DSC now also offers a very useful adjustment to your shipment schedule; some of us who do not shave every day, sometimes skipping a full two or three days, do not require four fresh blades every month, so they give you the optional 'every other month' feature. Whether this idea grew from customers dropping the service due to the glut of unused blades taking up inventory in their medicine cabinets or from someone at DSC-HQ being a marketing fucking genius is unknown, but for now I'm sticking with it. ... For an extra chuckle, one of the DSC representatives who helped me with the replacement handle issue was named "Nick". I couldn't resist mentioning the obvious to him, but he politely handled that by telling me that, yes, indeed, he's heard that one before.
I'm so proud in fact of my membership in the Dollar Shaving Club that I'm considering including it on my next resume, you know, in the "Organizations and Associations" section. It will fit in very nicely with "Lifetime member of the Hasty Pudding Institute of 1770" and "Charter member of the Jean Jacques Rousseau Society", don't you think?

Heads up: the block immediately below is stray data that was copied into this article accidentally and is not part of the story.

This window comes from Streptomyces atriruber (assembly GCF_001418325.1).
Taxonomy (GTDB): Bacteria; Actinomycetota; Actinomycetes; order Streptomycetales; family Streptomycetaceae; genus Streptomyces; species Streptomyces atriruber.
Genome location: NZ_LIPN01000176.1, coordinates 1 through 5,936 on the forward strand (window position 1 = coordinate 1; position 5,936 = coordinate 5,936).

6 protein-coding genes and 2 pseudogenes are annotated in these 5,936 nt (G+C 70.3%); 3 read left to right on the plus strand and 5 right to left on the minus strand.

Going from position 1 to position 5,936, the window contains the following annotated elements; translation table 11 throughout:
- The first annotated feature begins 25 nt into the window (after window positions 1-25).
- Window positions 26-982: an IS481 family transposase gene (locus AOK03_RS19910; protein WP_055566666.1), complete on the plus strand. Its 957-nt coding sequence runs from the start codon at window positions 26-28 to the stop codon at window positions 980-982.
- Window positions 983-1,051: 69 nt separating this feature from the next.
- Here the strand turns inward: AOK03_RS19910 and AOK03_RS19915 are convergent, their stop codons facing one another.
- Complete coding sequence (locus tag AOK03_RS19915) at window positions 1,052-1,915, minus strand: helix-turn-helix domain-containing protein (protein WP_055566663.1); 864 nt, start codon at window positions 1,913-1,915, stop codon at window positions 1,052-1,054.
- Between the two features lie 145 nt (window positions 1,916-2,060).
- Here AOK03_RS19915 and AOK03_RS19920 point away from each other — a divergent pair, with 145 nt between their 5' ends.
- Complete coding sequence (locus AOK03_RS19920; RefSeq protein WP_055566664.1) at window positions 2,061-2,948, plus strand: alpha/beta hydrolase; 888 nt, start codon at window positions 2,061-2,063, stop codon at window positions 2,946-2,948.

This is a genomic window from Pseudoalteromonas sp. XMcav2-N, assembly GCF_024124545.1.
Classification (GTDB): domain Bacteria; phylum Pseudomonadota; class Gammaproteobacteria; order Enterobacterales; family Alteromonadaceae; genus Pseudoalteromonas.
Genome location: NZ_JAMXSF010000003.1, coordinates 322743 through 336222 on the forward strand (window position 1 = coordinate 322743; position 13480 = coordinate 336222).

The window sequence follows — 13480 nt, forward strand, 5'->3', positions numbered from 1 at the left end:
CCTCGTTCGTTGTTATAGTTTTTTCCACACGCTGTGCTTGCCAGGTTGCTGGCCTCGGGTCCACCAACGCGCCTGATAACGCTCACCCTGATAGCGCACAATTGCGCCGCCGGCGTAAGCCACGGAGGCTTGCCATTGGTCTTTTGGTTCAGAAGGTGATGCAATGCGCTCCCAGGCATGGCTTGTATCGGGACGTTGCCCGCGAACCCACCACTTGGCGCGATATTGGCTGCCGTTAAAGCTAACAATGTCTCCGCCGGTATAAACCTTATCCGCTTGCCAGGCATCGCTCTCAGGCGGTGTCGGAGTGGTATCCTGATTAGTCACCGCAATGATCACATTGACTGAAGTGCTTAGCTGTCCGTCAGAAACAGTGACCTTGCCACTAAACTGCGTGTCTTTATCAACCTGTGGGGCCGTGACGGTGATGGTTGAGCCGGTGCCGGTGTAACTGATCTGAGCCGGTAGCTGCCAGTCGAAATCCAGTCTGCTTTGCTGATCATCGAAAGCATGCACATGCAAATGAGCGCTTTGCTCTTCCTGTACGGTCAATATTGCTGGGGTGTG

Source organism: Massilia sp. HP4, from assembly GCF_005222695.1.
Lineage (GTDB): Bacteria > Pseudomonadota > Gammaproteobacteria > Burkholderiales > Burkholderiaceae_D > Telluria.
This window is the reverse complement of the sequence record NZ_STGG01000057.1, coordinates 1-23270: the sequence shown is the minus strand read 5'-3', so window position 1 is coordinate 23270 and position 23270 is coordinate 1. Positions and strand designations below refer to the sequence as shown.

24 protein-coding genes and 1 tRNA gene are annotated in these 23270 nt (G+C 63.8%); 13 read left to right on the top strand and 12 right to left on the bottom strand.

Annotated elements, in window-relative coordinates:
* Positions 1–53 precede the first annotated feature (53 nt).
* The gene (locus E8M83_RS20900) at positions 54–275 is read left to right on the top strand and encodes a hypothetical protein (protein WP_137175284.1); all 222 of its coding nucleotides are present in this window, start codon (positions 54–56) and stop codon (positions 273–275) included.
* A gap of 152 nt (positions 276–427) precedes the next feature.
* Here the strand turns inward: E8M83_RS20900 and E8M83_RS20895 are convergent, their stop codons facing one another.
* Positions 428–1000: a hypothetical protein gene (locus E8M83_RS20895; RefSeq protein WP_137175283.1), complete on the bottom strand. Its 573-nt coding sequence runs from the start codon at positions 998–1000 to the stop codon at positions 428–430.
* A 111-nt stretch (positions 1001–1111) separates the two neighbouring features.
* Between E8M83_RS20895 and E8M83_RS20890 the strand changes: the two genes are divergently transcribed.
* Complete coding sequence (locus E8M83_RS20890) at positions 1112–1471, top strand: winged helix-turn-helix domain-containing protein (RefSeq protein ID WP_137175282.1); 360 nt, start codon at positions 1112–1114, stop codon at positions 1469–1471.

Sunday, September 7, 2014
---To anyone thinking about opening up the restaurant of their dreams, please do us all a favor and avoid the following: naming the place with the address of its location. If I see one more restaurant called "Seventy Seven Park" or "251 Main" I'm gonna lose it. If the extent of your creativity is that limited, I could imagine what's coming out of the kitchen.
---Now that the ice bucket challenge excitement has finally subsided, I'm wondering what really came from it. Are we 'more aware' of Lou Gehrig's disease now that LeBron James and Britney Spears have been doused? And, I'm wondering if Ryan Seacrest ever accepted Bill Gates' challenge (what an odd pairing that is, no?)... But here's to ALS, a disease that affects only about 5,000 people every year, already receives about $40 million in research money and is no closer to a cure now than it was 73 years ago. I feel better, don't you?
Saturday, July 26, 2014
VEGETERRORIST: A particularly belligerent, and annoying, vegetarian (or vegan, for that matter) who adheres to the absolute strictest standards when it comes to what he or she will allow to pass down his or her sacred gullet, as in: "Oh no, I appreciate your offer of organic kale and goji berry salad, but I only eat kale from one farm, located in the southern tier of New York State, at exactly 42.3 degrees north latitude, that grows one crop, Lacinato kale, using as fertilizer the waste matter of organically-raised, free-range Marans chickens." To which we should reply, "Hey douchebag, why don't you head back to Williamsburg and go fuck yourself."